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vitamin D and MS

A few weeks ago, I visited my general practitioner for a yearly physical. I was expecting him to harp on my weight, cholesterol, blood pressure — any of the other myriad issues that crop up as we age. But surprisingly, I left the office with my self-esteem firmly intact. (In fact, I think I might have actually whistled a little on the way out.) “Even your vitamin D levels are good,” he told me. “You’re only one of a handful of my patients I can say that about.”

I’m not some health-conscious super freak. I have more in common with Leroy Jethro Gibbs — the coffee-swilling, steak-grilling investigator from “NCIS” — than Scott Turner, the neurotic, neat-freak cop played by Tom Hanks in “Turner and Hooch.” You won’t find supplements and vitamins lined up on my kitchen counter or a well-used treadmill in my basement. That’s all I’m saying. The reason my vitamin D levels are in the green has something to do with the fact I’m a Florida baby, a lover of all things sand and surf, and like Superman, I get all my powers from the sun.

However, if you’re more Dracula than the Man of Steel, there’s a better way to get vitamin D than chalky horse pills. Because let’s be honest, swallowing them might keep you alive, but it sure isn’t any way to live. So rather than gag down caplets like a character from a dystopian novel, prepare something delicious. Julia Child once said, “Cooking is like love. It should be entered into with abandon or not at all,” and I’m inclined to agree. We aren’t here long after all, so we might as well enjoy the time we do have. To that end, here are a few foods rich in vitamin D and a way to prepare them.

There’s a Dutch proverb that says, “When herring comes into the country, doctor goes out,” and there’s some truth to that. These slippery fellas are one of the best sources of vitamin D around, and while they may not be your favorite, there are as many ways to prepare them as there are fish in the sea. I’m a big sushi fan and can gobble down maguro, toro, and akami by the plateful, but if the thought of eating it raw isn’t to your liking, I suggest Pan-Seared Tuna with Avocado, Soy, Ginger, and Lime. It’s rich, fresh, and full of flavor, and believe it or not, it’s actually really easy to prepare.

While there’s nothing particularly holy about mackerel, it is a great food to eat if you need a little extra D in your diet. It’s full of omega-3 fatty acids and is delicious when smoked. I highly recommend Smoked Mackerel Risotto. It’s creamy, warm, and healthy (even if it does have butter and white wine in it).

Salmon is one of the top good-for-you fishes out there, but the overwhelming smell and taste put me off of it for years. If you’re like me, making it into Salmon Cakes is the way to go. By combining it with other strong flavors, like Worcestershire sauce, Dijon mustard, and capers, you can enjoy salmon without feeling like the host of an Alaskan reality show.

Beef Liver
Sadly, I have no advice to give you on preparing liver. I detest it, and so does everyone I know except my mother. But I have it on her good authority that it’s pretty tasty when smothered in gravy. However, I’ll let you be the judge of that.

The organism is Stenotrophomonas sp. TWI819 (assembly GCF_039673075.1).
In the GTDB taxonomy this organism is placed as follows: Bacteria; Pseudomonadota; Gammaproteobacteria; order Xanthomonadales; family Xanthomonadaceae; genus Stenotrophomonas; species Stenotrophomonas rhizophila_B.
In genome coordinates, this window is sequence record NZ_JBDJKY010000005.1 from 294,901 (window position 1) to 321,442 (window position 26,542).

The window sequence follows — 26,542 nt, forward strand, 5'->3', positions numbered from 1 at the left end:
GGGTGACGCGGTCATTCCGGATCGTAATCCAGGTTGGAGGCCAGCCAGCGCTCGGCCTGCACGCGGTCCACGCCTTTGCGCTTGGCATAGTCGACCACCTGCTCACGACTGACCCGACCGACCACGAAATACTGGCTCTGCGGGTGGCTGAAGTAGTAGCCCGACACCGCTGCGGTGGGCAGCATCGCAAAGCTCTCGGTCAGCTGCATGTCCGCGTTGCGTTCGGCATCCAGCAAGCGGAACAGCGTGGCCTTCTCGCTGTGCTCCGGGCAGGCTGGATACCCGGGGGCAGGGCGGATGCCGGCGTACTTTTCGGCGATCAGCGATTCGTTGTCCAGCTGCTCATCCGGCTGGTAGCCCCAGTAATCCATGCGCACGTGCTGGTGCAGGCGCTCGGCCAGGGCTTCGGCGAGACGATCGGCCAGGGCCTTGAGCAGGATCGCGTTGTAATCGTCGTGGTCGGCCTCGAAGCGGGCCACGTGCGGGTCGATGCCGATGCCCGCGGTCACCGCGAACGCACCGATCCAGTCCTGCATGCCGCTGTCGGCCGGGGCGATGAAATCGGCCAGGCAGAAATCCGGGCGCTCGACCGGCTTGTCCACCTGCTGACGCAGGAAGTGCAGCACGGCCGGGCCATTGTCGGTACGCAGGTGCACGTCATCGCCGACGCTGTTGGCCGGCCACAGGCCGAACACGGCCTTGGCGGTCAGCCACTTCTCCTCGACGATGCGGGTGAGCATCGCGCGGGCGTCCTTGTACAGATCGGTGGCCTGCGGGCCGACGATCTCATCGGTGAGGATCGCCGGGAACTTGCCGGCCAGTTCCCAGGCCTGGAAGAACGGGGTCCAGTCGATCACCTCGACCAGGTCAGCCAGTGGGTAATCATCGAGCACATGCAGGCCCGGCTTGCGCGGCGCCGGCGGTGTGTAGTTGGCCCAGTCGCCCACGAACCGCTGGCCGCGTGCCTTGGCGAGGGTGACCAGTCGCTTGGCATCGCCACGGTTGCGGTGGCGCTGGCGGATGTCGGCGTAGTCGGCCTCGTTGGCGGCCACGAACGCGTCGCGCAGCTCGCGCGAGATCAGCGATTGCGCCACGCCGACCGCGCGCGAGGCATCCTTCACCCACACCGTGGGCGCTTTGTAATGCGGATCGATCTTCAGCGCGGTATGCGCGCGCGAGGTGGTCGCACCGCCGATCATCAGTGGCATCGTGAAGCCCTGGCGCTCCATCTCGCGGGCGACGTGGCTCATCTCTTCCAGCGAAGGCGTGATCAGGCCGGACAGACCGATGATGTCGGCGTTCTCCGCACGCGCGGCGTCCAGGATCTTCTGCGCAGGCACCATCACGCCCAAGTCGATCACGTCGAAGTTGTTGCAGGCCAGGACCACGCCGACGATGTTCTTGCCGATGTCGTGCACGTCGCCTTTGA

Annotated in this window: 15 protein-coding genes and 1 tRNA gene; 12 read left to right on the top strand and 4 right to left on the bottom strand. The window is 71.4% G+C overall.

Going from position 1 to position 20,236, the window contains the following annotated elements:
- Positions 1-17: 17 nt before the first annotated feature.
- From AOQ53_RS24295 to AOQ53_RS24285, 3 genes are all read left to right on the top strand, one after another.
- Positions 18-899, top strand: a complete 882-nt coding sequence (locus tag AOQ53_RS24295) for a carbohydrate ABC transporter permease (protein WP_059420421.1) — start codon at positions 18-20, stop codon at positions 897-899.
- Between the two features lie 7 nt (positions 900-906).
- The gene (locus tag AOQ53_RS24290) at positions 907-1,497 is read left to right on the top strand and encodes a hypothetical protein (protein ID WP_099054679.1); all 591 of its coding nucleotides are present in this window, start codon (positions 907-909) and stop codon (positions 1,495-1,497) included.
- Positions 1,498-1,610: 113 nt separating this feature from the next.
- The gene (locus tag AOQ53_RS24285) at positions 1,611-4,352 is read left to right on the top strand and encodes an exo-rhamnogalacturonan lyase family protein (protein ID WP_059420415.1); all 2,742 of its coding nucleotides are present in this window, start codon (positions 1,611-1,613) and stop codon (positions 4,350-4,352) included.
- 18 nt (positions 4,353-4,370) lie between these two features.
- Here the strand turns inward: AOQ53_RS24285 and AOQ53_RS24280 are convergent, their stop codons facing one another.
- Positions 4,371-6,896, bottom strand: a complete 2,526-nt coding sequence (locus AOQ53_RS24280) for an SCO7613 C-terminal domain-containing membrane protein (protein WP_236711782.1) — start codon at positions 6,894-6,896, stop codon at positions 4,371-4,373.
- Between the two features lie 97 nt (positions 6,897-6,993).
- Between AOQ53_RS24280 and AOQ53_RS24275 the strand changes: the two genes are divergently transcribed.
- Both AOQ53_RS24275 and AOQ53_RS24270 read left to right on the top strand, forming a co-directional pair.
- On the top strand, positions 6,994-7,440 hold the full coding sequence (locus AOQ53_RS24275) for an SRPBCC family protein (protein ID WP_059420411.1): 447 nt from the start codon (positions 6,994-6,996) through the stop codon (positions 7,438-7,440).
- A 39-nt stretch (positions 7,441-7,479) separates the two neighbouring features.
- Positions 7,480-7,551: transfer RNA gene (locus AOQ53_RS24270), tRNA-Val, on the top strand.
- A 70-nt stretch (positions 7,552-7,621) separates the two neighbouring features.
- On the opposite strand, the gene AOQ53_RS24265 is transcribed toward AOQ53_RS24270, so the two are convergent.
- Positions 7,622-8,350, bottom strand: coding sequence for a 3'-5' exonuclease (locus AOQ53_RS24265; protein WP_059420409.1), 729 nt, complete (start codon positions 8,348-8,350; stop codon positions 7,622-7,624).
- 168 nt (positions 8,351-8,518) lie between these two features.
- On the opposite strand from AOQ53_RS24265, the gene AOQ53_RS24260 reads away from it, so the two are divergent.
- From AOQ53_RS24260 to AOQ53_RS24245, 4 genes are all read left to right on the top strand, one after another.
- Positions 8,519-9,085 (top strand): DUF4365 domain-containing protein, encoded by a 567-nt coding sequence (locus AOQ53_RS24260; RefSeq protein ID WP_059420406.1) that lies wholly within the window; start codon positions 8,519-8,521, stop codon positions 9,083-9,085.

So much more than a side dish or a topping, mushrooms are a healthy and delicious meal in their own right. Shiitake mushrooms are particularly rich in vitamin D, especially if exposed to the sun for fourteen or so hours before being harvested. They make delicious soups, but I also think Shiitake and Baby Bella Mushroom Risotto is pretty darned delicious. (Yeah, I’m kinda overly fond of risotto. Forgive me.)

Do I need to say anything about cheese? I’ve never met a kind I didn’t like. From asiago to zamorano, I will eat pretty much whatever you put in front of me. And if it comes with a piece of crusty bread, a variety of sweet and salty sides, and a glass of something delicious, so much the better. I highly suggest you find ones that delight your taste buds and serve them up on a platter. Bon appétit!

Egg Yolks
Eggs are good. Eggs are bad. Eggs are … good again, I think? Doctors may change their minds on the subject as often as a Kardashian changes her shoes, but one thing remains certain. Egg yolks are high in vitamin D, and that means pudding and hollandaise sauce are on the menu for an MS patient. Hallelujah!

Note: Multiple Sclerosis News Today is strictly a news and information website about the disease. It does not provide medical advice, diagnosis, or treatment. This content is not intended to be a substitute for professional medical advice, diagnosis, or treatment. Always seek the advice of your physician or other qualified health provider with any questions you may have regarding a medical condition. Never disregard professional medical advice or delay in seeking it because of something you have read on this website. The opinions expressed in this column are not those of Multiple Sclerosis News Today, or its parent company, BioNews Services, and are intended to spark discussion about issues pertaining to multiple sclerosis.

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Jamie A. Hughes was diagnosed with MS in 2004 at the age of 25. But she’s so much more than those two letters. A wife, adoptive mother, daughter, sister, friend, teacher, and writer/editor, she lives life the only way she knows how — one day at a time. An Arkansan by birth and Floridian by choice, she now lives in the Atlanta, Georgia area. You can read more of her writing at and follow her on Twitter @tousledapostle.
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